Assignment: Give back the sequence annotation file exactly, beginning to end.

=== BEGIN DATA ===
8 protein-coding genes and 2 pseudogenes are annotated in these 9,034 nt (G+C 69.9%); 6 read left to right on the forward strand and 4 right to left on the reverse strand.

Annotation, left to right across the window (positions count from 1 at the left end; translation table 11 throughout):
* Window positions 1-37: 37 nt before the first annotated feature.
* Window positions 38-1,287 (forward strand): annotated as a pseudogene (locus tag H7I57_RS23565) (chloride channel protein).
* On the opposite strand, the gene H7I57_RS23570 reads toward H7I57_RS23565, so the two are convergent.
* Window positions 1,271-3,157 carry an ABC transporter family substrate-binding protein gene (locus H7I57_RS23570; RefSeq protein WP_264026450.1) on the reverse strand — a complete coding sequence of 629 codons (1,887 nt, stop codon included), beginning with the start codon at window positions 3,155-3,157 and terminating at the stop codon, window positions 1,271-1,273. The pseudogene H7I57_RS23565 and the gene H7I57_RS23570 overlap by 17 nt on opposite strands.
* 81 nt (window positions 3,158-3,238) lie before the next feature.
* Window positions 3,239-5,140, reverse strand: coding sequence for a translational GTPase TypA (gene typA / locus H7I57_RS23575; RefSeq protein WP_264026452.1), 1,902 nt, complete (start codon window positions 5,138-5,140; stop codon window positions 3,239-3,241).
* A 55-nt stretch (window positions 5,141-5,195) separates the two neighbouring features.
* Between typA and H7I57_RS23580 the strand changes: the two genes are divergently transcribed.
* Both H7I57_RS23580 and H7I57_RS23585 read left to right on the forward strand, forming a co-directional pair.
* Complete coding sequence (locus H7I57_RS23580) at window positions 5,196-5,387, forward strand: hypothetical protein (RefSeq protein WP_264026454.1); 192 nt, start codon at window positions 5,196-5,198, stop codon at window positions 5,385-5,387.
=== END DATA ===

8 protein-coding genes and 2 pseudogenes are annotated in these 9,034 nt (G+C 69.9%); 6 read left to right on the forward strand and 4 right to left on the reverse strand.

Annotation, left to right across the window (positions count from 1 at the left end; translation table 11 throughout):
* Window positions 1-37: 37 nt before the first annotated feature.
* Window positions 38-1,287 (forward strand): annotated as a pseudogene (locus tag H7I57_RS23565) (chloride channel protein).
* On the opposite strand, the gene H7I57_RS23570 reads toward H7I57_RS23565, so the two are convergent.
* Window positions 1,271-3,157 carry an ABC transporter family substrate-binding protein gene (locus H7I57_RS23570; RefSeq protein WP_264026450.1) on the reverse strand — a complete coding sequence of 629 codons (1,887 nt, stop codon included), beginning with the start codon at window positions 3,155-3,157 and terminating at the stop codon, window positions 1,271-1,273. The pseudogene H7I57_RS23565 and the gene H7I57_RS23570 overlap by 17 nt on opposite strands.
* 81 nt (window positions 3,158-3,238) lie before the next feature.
* Window positions 3,239-5,140, reverse strand: coding sequence for a translational GTPase TypA (gene typA / locus H7I57_RS23575; RefSeq protein WP_264026452.1), 1,902 nt, complete (start codon window positions 5,138-5,140; stop codon window positions 3,239-3,241).
* A 55-nt stretch (window positions 5,141-5,195) separates the two neighbouring features.
* Between typA and H7I57_RS23580 the strand changes: the two genes are divergently transcribed.
* Both H7I57_RS23580 and H7I57_RS23585 read left to right on the forward strand, forming a co-directional pair.
* Complete coding sequence (locus H7I57_RS23580) at window positions 5,196-5,387, forward strand: hypothetical protein (RefSeq protein WP_264026454.1); 192 nt, start codon at window positions 5,196-5,198, stop codon at window positions 5,385-5,387.